Oct 092003
 
Authors: Chris Kampfe

For some students, Morgan Library is quiet enough to sleep

undisturbed, but the sound of drills and hammers at the library’s

north entrance startled a few students on Sept. 26.

The construction at the entrance was the removal of the double

sliding doors and the installation of a revolving entrance. After a

year of battling heating problems in the winter, the library sought

a remedy.

“Both our library and maintenance staff were having problems

with the temperatures in the building,” said George Jaramillo,

assistant dean of Administrative Services for the library. “Because

(the entrance) faced north and was such a wide entrance, the door

made the building’s temperature difficult to control.”

Jaramillo said last year the library attempted to use a heat

curtain to resolve the problem but it was ineffective and made too

much noise. A heat curtain is a thermal barrier of air to insulate

the building.

Construction on the door was set to begin this summer, but

according to Facilities Management, the contractor could not

deliver on the set date.

“Due to the delay, construction had to be done during the school

year,” said Mike Davis, an engineering science technologist with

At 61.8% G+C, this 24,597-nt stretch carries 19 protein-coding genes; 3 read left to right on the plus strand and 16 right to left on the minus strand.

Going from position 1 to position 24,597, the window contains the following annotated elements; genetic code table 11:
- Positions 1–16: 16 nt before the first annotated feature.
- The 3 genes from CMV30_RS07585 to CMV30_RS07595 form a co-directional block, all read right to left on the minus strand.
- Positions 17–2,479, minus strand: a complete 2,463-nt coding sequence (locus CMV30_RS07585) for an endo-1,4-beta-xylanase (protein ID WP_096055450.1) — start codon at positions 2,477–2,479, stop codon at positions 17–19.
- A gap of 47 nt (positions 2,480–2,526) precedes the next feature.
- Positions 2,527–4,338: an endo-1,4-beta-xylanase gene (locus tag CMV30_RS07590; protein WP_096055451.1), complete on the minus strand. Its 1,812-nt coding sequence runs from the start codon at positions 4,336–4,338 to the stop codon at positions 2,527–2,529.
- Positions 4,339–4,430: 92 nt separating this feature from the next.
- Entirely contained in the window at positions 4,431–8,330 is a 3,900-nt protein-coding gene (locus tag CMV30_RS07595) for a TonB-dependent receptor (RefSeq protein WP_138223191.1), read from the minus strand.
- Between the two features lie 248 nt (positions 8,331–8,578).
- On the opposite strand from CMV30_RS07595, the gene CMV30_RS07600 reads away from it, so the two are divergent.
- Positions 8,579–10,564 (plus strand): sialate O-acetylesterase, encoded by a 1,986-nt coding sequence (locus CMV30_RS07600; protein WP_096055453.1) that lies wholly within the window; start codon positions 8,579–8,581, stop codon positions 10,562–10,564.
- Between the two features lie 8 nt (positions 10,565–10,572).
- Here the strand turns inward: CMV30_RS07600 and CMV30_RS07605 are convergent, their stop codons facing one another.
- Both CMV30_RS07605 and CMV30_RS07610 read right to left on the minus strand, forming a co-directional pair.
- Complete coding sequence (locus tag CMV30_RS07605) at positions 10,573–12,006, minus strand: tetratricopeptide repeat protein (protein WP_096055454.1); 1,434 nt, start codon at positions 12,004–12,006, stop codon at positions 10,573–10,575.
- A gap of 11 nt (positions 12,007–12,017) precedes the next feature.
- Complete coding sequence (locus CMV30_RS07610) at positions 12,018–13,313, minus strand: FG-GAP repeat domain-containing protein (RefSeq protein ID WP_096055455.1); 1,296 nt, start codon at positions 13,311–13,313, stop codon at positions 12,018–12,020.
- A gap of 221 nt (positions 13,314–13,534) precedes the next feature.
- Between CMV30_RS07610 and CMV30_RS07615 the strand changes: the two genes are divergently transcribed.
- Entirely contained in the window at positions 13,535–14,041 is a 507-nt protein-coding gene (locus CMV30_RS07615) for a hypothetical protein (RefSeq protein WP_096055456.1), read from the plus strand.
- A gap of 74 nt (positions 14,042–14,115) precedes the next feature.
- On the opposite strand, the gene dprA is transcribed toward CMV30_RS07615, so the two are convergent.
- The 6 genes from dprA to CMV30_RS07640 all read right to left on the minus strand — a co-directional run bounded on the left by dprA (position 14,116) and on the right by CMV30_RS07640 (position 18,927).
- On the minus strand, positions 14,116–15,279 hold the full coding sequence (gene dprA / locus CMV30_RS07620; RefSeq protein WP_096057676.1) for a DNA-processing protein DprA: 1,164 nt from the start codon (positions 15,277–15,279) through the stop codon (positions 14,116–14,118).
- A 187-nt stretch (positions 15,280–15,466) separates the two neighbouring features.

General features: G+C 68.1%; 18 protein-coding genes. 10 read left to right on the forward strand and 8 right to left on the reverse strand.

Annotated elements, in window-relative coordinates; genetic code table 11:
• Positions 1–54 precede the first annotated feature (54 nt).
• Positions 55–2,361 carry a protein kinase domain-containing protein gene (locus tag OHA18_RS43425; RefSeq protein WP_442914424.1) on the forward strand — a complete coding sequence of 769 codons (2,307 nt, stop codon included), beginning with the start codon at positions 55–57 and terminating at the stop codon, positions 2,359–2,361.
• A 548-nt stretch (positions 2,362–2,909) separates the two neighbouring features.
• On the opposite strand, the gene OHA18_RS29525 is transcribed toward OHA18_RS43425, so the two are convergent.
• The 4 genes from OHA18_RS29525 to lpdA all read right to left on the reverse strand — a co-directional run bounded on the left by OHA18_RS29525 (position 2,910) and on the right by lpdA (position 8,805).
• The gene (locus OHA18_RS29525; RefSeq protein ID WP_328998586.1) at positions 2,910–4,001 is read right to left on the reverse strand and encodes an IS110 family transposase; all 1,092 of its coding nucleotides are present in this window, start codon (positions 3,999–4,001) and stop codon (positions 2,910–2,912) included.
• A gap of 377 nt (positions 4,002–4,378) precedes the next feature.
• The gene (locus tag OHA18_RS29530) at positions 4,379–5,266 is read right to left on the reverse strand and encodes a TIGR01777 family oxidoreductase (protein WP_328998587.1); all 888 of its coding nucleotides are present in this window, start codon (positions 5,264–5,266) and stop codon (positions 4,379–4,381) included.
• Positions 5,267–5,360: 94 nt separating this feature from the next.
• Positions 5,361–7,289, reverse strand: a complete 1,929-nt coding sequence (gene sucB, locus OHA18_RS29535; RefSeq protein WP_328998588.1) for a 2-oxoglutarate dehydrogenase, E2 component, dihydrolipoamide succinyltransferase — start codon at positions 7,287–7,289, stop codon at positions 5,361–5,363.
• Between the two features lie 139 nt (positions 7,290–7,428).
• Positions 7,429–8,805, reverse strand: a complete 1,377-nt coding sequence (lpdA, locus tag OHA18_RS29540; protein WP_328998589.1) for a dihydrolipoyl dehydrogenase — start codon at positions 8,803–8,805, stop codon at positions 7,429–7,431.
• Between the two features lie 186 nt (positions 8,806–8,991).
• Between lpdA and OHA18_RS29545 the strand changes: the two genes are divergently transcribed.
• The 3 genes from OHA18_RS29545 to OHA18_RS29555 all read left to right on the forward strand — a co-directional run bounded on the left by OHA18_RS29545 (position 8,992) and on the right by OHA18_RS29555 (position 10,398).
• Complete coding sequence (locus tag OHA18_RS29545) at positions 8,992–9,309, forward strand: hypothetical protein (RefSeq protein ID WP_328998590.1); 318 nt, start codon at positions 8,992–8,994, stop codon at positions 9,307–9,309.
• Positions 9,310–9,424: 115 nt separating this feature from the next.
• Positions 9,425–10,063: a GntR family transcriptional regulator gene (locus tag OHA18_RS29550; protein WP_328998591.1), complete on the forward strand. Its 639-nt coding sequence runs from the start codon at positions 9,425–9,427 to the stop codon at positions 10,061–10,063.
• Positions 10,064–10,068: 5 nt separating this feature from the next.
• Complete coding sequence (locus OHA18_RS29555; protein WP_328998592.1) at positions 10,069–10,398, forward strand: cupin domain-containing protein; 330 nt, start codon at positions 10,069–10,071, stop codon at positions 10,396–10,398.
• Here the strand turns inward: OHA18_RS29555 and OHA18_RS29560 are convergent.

Facilities Management. “We did our best to keep construction on the

weekend, and out of students’ way.”

Though the construction was delayed, Jaramillo said everyone was

accommodating and that he received no related complaints.

He also said one concern was that placing a revolving door in

such a high traffic area may cause congestion.

“Revolving doors are not common in the West, so we’re expecting

a few months for students to adjust,” Jaramillo said. “We didn’t

know if it would create a bottleneck or not, but it seems to be

moving just fine.”

Some student response has not been as welcoming.

“I think (the door’s) just a pain and they direct people the

wrong way,” said Jesse Faux, a sophomore wildlife biology major. “I

don’t know why they put them up, or how much they spent, but it

seems like a waste of money.”

Some other students are afraid of revolving doors.

“I just don’t use them,” said Floye Wells, a graduate student of

ecology. “Revolving doors scare me.”

Other students had more patience with the new doors.

“I could see it helping out in the winter because it does get

cold in here, but I think it could back traffic up a lot.” Kevin

Delvy, sophomore, a business finance major said.

Davis said that due to the rise in natural gas prices over the

past year, many buildings on campus are addressing their heating

systems.

“Trying to be as energy efficient as possible is just something

that is always ongoing for us,” he said.

 

 

 

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